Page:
On January 25, 2016, Plaintiff filed his formal complaint of discrimination with Defendant alleging he was subjected to harassment and a hostile work environment based on his disability and in reprisal for prior EEO activity. Defendant issued its Final Agency Decision on December 16, 2016. Plaintiff appealed the Final Agency Decision to the EEOC. However, on July 6, 2017, and before the EEOC issued its decision, Plaintiff filed a complaint in this Court under Cause No. 1:17-cv-280. Plaintiff moved to dismiss that cause without prejudice on January 22, 2016 (Cause No. 1:17-cv-280, ECF No. 25). In relevant part, Plaintiff's Motion to Dismiss Without Prejudice states that Plaintiff is seeking dismissal “in that he has not finalized the administrative process with defendant and . . . [t]he parties [sic] counsel have discussed said dismissal and Defendant has no objection.” (Id.). Plaintiff's motion was granted on January 23, 2018.

         The EEOC rendered its Decision on July 26, 2018, affirming the Final Agency Decision's determination that there was no discrimination. Thereafter, on October 9, 2018, Plaintiff filed his Complaint for Damages in the Grant County, Indiana, Circuit Court. (ECF No. 3). Defendant removed the action to this Court pursuant to 28 U.S.C. § 1442(a)(1). (ECF No. 1). Defendant filed its Motion to Dismiss (ECF No. 12) and Memorandum in Support (ECF No. 13) on February 4, 2019. Plaintiff filed his Response (ECF No. 14) on March 4, 2019. This matter is now ripe for review by the Court.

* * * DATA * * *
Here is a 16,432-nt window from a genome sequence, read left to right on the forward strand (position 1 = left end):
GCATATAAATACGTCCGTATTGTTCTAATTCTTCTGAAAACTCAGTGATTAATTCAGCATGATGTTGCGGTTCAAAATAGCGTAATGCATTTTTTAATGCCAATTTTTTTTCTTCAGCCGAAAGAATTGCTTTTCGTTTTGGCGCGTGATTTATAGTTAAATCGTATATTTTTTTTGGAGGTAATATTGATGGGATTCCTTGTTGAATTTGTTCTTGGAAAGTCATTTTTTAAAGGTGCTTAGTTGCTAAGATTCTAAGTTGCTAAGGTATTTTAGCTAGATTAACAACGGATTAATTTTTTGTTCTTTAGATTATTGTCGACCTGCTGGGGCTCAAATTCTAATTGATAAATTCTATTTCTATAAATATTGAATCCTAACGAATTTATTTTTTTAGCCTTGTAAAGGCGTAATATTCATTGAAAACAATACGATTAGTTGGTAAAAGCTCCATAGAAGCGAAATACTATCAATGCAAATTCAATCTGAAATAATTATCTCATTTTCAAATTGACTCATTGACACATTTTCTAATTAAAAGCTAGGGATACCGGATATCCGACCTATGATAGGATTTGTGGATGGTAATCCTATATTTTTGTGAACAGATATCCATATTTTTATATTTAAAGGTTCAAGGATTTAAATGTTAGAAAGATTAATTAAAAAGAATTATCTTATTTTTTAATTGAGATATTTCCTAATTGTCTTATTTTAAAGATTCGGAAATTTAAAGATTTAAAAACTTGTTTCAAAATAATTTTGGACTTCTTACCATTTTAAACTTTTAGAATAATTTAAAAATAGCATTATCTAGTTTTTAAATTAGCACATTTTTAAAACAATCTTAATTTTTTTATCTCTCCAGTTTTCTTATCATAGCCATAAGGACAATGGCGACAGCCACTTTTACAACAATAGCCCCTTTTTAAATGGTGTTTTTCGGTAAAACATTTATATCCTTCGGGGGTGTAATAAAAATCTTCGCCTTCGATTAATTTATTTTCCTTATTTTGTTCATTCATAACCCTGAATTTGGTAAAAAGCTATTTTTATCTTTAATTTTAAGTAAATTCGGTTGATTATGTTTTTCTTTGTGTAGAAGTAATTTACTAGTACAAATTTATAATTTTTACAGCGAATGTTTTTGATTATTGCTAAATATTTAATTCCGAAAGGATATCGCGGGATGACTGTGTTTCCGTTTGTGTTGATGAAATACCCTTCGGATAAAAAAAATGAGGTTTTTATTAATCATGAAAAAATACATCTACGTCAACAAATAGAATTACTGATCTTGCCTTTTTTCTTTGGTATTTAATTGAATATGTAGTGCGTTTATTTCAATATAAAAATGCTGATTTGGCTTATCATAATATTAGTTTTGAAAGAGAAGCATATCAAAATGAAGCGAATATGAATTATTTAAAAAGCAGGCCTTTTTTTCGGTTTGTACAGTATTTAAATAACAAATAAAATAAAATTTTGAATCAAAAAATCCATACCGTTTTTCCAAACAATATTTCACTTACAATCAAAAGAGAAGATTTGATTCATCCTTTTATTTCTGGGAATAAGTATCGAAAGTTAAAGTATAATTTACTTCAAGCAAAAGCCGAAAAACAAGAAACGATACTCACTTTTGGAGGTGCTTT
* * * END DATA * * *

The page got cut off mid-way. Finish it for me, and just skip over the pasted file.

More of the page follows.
A. Defendant's Motion to Dismiss for Lack of Subject Matter Jurisdiction

         Defendant first asserts that this Court lacks subject matter jurisdiction over Plaintiff's claim. Defendant argues that the Grant Circuit Court lacked jurisdiction over the claim, and therefore this Court also lacks jurisdiction under the derivative jurisdiction doctrine. As set forth below, this Court concludes that the Grant Circuit Court did have jurisdiction over the claim. However, even if the Grant Circuit Court lacked jurisdiction, that would not create a jurisdictional bar here. Accordingly, this Court concludes that Defendant's subject matter jurisdiction argument should be rejected.